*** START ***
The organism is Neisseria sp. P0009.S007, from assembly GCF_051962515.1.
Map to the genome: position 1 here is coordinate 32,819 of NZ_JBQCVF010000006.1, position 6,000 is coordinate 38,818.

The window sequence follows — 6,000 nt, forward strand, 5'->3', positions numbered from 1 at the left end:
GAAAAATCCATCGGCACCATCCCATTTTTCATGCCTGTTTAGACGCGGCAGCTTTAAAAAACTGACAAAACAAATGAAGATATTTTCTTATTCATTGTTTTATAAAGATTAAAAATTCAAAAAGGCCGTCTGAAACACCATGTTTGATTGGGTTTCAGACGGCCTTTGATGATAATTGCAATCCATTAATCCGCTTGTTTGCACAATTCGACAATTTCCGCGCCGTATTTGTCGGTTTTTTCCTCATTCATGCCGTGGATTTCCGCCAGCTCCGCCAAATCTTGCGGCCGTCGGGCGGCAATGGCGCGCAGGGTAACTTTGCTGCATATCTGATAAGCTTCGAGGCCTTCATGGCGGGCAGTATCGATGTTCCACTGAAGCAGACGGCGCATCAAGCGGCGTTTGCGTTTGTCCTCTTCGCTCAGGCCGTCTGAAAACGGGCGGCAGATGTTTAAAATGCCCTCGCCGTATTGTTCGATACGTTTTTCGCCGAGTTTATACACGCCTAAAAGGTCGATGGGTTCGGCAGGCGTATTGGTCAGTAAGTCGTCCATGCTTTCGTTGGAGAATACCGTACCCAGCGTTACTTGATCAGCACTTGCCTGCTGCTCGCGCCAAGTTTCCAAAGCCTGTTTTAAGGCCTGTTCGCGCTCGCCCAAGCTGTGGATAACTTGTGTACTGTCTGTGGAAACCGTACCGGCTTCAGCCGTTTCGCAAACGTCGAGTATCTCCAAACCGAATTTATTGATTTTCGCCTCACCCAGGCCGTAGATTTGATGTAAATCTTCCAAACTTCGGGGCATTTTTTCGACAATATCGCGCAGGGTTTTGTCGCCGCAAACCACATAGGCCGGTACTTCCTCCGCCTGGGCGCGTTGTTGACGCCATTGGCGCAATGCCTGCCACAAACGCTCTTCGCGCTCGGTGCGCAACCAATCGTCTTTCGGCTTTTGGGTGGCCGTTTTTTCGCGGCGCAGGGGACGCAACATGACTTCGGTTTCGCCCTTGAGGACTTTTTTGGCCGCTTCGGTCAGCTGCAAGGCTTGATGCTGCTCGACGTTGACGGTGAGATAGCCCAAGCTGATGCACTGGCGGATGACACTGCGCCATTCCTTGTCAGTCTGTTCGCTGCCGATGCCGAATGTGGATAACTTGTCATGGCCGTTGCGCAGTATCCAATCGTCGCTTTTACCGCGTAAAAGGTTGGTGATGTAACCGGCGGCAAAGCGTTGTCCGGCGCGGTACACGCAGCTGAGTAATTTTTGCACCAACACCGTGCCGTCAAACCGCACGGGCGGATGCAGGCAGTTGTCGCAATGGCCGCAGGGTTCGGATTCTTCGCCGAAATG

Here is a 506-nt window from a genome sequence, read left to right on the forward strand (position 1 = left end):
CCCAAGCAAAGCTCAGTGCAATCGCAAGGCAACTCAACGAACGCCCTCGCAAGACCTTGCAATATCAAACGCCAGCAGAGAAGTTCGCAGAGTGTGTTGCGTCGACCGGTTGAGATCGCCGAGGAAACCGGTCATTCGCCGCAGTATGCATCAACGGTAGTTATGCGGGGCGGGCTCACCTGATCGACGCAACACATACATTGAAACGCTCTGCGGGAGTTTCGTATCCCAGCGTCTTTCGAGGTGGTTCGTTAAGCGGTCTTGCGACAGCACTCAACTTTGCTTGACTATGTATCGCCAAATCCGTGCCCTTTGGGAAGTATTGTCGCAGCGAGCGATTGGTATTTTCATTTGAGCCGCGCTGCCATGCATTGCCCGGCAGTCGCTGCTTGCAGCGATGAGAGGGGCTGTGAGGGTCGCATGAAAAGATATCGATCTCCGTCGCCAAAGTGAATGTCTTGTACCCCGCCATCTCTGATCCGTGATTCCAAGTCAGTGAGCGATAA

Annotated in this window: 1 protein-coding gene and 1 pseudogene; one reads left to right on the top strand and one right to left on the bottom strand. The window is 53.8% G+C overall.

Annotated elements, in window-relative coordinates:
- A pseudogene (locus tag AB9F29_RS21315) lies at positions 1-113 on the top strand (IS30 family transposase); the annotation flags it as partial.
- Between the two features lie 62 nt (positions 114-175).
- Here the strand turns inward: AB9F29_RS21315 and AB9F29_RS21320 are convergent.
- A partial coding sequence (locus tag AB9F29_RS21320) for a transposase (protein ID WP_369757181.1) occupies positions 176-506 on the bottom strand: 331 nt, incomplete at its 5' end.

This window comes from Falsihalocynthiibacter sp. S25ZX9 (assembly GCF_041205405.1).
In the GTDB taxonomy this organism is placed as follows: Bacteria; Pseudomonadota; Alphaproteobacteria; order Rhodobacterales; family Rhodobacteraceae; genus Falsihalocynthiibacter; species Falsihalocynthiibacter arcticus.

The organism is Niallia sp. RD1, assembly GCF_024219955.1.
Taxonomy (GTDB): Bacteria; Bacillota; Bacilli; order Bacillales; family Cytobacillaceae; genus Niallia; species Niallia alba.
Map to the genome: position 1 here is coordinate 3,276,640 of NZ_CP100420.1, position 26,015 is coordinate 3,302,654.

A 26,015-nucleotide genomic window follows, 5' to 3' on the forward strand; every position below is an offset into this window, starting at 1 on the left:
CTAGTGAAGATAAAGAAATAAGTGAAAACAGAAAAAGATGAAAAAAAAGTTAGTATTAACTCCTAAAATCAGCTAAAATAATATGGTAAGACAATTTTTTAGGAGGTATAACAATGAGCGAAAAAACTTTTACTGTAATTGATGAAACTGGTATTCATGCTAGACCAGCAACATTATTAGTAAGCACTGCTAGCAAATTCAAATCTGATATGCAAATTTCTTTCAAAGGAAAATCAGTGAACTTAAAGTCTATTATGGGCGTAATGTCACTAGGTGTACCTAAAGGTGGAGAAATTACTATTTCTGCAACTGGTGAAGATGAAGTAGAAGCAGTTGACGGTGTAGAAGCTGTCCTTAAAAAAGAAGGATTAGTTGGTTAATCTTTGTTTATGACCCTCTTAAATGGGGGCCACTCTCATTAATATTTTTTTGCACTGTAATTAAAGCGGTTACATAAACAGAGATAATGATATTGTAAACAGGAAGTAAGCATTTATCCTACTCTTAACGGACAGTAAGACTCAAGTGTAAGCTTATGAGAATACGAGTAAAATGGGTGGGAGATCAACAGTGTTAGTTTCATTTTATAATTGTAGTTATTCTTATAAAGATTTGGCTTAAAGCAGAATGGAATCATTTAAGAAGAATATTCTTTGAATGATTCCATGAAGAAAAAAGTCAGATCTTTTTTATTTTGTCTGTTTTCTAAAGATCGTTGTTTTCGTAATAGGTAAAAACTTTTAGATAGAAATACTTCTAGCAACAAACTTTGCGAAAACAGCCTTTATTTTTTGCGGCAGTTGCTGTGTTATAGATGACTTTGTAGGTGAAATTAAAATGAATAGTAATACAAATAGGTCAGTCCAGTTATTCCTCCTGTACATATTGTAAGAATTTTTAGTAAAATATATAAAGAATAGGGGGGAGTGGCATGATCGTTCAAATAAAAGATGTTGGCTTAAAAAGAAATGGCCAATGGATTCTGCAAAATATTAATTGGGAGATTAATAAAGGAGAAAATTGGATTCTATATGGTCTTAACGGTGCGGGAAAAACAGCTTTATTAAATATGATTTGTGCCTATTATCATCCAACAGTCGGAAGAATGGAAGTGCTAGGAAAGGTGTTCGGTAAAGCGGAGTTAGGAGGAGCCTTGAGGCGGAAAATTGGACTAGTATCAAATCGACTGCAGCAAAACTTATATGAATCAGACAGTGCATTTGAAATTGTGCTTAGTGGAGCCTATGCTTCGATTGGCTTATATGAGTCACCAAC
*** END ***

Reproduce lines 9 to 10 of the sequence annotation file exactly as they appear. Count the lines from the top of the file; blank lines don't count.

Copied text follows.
- A pseudogene (locus tag AB9F29_RS21315) lies at positions 1-113 on the top strand (IS30 family transposase); the annotation flags it as partial.
- Between the two features lie 62 nt (positions 114-175).